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Thinking Politically

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“Cartel Land” Documentary Completely Misunderstands Mexico’s Autodefensa Movement

By: 
Alice Brooke Wilson

Violence in Mexico is surging back into the headlines – if current trends continue, deaths in 2017 could hit 30,000, making it the deadliest peacetime year on record (WSJ July 5, 2017). Attempts to stem the violence by Mexican and U.S. governmental agencies have failed spectacularly, and corruption reigns. In the face of this crisis, what alternatives exist? How do people living in the areas most affected negotiate the violence?

The Abandonment: Reflections on James Foreman’s "Locking Up Our Own"

By: 
by Paul Street

James Forman’s new book is indispensable “for those who want to get the whole story on the rise of the “the New Jim Crow.” The Black middle and upper classes, which have been largely exempt from the mass Black incarceration regime, “actively participated in the rise of the racist mass incarceration and felony-branding system.” Blacks demanded both crackdowns on crime and a Marshall Plan for Black America – but got only tough crime laws.

Green politics at an impasse

By: 
Lisa Macdonald

On December 1-2, 1995, the German Greens' annual congress in Bremen split over the question of sending German troops as part of imperialism's "peace-keeping" force in Bosnia. Led by Joschka Fischer, a leader of the right-wing realo current in the Greens, 38% of the delegates and most of the parliamentarians supported the sending of troops. Just two years earlier, only 10% of delegates at an extraordinary party meeting voted for the same motion. 

In an open letter to delegates in the lead up to the 1995 congress, Fischer accused party members of "fleeing from reality" in opposing troop deployment. In the end, more than 40 of the Green deputies defied the conference decision and voted with the conservative Kohl government to send the troops. 

On Caitlin Johnstone and David Cobb’s Attempt to Destroy the Green Party

By: 
Joshua Frank

Earlier this week we ran a piece by Yoav Litvin, in which he questioned why some Green Party members, including ex-presidential candidate David Cobb, who also served as Jill Stein’s campaign manager last year, would align himself with Caitlin Johnstone, a writer who openly calls for the left to team up with the racist far-right in order to fight the so-called “deep state.”

In this battle against the “deep state,” Johnstone has pleaded with the left to work with alt-right mastermind Mike Cernovich.

Red State, Blue State; Green State, Deep State

By: 
Jeffrey St. Clair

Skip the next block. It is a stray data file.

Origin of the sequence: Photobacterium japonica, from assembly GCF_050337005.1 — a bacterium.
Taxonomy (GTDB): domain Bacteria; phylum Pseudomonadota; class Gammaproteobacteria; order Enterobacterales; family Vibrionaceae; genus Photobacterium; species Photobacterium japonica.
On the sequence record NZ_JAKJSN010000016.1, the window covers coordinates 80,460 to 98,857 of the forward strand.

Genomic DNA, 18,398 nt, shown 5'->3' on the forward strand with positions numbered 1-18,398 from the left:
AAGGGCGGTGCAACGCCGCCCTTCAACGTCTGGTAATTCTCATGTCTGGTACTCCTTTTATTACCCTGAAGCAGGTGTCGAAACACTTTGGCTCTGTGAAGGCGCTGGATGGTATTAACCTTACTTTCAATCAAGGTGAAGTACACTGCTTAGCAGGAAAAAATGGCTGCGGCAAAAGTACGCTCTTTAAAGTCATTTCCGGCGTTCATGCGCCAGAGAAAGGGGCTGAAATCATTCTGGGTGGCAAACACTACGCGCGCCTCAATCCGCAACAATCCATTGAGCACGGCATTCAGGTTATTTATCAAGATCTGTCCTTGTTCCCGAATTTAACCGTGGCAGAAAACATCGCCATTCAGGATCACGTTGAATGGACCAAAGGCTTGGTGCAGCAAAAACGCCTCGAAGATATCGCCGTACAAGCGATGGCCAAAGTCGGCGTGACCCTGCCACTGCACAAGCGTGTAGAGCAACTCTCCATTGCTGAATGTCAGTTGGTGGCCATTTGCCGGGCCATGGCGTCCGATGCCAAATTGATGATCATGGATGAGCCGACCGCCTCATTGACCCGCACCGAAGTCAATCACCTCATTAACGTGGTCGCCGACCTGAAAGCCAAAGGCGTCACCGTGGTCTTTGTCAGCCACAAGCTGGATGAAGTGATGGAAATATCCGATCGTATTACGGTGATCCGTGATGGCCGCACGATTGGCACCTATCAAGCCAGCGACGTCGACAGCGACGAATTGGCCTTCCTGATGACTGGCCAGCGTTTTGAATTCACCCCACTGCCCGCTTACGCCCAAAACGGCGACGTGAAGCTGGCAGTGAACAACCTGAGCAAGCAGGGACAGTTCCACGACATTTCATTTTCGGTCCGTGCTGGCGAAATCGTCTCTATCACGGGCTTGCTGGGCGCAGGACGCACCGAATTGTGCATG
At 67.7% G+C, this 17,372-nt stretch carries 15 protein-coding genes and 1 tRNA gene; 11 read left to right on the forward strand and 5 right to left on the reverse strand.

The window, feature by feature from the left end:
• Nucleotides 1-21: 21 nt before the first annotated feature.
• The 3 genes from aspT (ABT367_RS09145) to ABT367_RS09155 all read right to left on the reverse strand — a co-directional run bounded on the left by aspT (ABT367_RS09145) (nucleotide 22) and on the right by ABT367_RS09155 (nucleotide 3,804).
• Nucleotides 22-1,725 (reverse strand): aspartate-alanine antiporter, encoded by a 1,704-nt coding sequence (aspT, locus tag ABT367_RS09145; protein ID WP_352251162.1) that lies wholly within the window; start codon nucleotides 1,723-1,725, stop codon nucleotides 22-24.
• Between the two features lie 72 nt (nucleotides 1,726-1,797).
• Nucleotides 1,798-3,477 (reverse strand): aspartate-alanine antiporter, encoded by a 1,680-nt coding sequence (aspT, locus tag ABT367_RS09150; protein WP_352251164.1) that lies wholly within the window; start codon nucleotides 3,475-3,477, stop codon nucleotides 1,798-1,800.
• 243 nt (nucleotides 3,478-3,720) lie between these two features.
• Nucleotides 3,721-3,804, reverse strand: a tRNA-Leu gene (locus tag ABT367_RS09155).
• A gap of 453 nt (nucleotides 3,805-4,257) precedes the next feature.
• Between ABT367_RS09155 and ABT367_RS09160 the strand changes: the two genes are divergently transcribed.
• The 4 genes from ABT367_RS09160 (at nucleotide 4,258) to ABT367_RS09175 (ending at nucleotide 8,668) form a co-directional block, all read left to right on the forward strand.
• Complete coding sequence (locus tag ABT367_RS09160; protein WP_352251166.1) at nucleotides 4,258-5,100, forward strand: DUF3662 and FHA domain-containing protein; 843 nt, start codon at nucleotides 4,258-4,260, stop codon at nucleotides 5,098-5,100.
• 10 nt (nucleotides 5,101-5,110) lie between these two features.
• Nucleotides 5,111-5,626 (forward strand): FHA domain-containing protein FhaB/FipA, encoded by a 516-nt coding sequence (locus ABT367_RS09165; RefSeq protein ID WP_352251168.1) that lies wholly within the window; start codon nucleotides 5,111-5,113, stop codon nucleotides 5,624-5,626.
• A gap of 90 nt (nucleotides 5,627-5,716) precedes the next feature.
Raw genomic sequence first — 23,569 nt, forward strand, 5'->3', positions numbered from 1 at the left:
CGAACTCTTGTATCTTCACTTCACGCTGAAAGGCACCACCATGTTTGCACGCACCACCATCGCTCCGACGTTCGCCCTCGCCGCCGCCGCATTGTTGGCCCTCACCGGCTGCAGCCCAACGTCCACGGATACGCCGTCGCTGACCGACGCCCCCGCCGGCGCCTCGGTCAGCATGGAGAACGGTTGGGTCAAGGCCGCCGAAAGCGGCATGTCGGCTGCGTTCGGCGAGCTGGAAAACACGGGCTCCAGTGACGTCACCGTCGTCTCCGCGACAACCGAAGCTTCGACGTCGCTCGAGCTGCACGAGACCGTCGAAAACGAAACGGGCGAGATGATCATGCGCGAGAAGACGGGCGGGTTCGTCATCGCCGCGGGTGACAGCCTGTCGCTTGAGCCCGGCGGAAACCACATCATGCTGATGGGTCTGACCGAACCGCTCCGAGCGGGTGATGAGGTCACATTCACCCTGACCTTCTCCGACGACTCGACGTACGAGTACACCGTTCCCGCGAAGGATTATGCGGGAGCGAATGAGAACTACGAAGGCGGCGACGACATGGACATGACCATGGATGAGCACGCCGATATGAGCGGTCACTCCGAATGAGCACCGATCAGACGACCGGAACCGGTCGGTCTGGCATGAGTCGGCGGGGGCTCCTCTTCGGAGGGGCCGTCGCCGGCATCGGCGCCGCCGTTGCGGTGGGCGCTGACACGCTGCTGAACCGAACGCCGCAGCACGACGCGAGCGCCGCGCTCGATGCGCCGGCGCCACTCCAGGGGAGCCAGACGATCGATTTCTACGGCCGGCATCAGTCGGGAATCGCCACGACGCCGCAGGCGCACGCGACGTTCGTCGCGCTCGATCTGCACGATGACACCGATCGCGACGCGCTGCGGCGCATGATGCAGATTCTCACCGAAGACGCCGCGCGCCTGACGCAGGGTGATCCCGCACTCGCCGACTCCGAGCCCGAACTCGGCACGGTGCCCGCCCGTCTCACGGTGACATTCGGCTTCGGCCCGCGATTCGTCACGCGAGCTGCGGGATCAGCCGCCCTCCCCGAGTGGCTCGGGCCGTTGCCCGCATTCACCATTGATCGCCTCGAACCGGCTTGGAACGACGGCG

Given all the commotion over the past week or so, some of it right here on CounterPunch, you’d think that “rogue” journalist Caitlin Johnstone was the reincarnation of Christopher Hitchens. Hitchens made his fateful pact with the neocons of the Bush administration. Johnstone is now offering a tentative hand of solidarity to white nationalists. Johnstone has her clique of admirers, but she’s not yet in Hitchens’ class, either as a writer or a professional heretic.

Would Slavery Have Ended Sooner if the British Had Defeated the Colonists’ Bid for Independence?

By: 
Keith Brooks

"I would never have drawn my sword in the cause of America, if I could have conceived that thereby I was founding a land of slavery." -- Marquis de Lafayette, French military leader who was instrumental in enlisting French support for the colonists in the American War of Independence.

Historians have long grappled with the contradiction of a revolution under the banner of "all men are created equal" being largely led by slave owners. Once free of England, the U.S. grew over the next 89 years to be the largest slave-owning republic in history.

North Korea’s Fast Track Missile Development: How Far It’s Come and Why It Has the U.S. on Edge

By: 
Gregory Elich

Since President Trump took office, North Korea has conducted a flurry of missile tests, triggering a wave of condemnation by U.S. media and political figures. The reaction contains more than an element of fear-mongering, and it is sometimes implied that once North Korea has an intercontinental ballistic missile (ICBM), it is liable to launch an unprovoked attack on the U.S. mainland.

What tends to be lacking in such reports is any sense of sober reflection, and much confusion is sown concerning the actual state of North Korea’s program. This article takes a closer look at North Korea’s recent missile launches and argues that they pose a threat–not to the safety of the U.S. population, as the corporate media claim, but to the United States’ strategic calculus in the region

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